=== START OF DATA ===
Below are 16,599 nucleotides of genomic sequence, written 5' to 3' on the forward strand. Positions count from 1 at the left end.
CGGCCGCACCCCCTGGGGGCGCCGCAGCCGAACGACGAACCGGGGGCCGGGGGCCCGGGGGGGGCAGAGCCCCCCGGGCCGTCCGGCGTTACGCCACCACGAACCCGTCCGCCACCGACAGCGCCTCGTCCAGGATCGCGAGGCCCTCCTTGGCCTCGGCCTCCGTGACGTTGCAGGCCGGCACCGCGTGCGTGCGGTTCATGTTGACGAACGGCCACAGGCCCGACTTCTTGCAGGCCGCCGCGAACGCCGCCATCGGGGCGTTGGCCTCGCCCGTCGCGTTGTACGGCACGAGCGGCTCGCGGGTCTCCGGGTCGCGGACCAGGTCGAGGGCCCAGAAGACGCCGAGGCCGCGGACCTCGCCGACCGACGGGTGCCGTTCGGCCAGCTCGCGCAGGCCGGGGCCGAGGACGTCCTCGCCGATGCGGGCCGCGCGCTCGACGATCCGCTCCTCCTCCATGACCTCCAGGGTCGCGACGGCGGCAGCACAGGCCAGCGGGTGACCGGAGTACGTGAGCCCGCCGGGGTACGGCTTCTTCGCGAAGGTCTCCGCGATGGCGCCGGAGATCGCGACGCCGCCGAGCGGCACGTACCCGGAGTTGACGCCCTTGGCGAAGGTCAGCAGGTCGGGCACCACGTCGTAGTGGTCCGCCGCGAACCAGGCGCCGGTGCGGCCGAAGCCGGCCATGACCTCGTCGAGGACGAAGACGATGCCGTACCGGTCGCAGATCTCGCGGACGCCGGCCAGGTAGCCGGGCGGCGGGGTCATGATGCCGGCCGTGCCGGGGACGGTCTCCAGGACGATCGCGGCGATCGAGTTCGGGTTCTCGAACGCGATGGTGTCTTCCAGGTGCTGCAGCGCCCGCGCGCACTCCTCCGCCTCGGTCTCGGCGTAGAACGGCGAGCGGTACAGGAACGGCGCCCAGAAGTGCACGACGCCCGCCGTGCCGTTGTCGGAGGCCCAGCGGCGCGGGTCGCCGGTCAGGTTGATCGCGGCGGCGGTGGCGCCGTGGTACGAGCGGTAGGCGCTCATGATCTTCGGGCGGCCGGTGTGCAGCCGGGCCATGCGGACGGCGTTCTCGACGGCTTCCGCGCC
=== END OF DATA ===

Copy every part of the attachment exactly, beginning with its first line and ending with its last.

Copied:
Below are 16,599 nucleotides of genomic sequence, written 5' to 3' on the forward strand. Positions count from 1 at the left end.
CGGCCGCACCCCCTGGGGGCGCCGCAGCCGAACGACGAACCGGGGGCCGGGGGCCCGGGGGGGGCAGAGCCCCCCGGGCCGTCCGGCGTTACGCCACCACGAACCCGTCCGCCACCGACAGCGCCTCGTCCAGGATCGCGAGGCCCTCCTTGGCCTCGGCCTCCGTGACGTTGCAGGCCGGCACCGCGTGCGTGCGGTTCATGTTGACGAACGGCCACAGGCCCGACTTCTTGCAGGCCGCCGCGAACGCCGCCATCGGGGCGTTGGCCTCGCCCGTCGCGTTGTACGGCACGAGCGGCTCGCGGGTCTCCGGGTCGCGGACCAGGTCGAGGGCCCAGAAGACGCCGAGGCCGCGGACCTCGCCGACCGACGGGTGCCGTTCGGCCAGCTCGCGCAGGCCGGGGCCGAGGACGTCCTCGCCGATGCGGGCCGCGCGCTCGACGATCCGCTCCTCCTCCATGACCTCCAGGGTCGCGACGGCGGCAGCACAGGCCAGCGGGTGACCGGAGTACGTGAGCCCGCCGGGGTACGGCTTCTTCGCGAAGGTCTCCGCGATGGCGCCGGAGATCGCGACGCCGCCGAGCGGCACGTACCCGGAGTTGACGCCCTTGGCGAAGGTCAGCAGGTCGGGCACCACGTCGTAGTGGTCCGCCGCGAACCAGGCGCCGGTGCGGCCGAAGCCGGCCATGACCTCGTCGAGGACGAAGACGATGCCGTACCGGTCGCAGATCTCGCGGACGCCGGCCAGGTAGCCGGGCGGCGGGGTCATGATGCCGGCCGTGCCGGGGACGGTCTCCAGGACGATCGCGGCGATCGAGTTCGGGTTCTCGAACGCGATGGTGTCTTCCAGGTGCTGCAGCGCCCGCGCGCACTCCTCCGCCTCGGTCTCGGCGTAGAACGGCGAGCGGTACAGGAACGGCGCCCAGAAGTGCACGACGCCCGCCGTGCCGTTGTCGGAGGCCCAGCGGCGCGGGTCGCCGGTCAGGTTGATCGCGGCGGCGGTGGCGCCGTGGTACGAGCGGTAGGCGCTCATGATCTTCGGGCGGCCGGTGTGCAGCCGGGCCATGCGGACGGCGTTCTCGACGGCTTCCGCGCC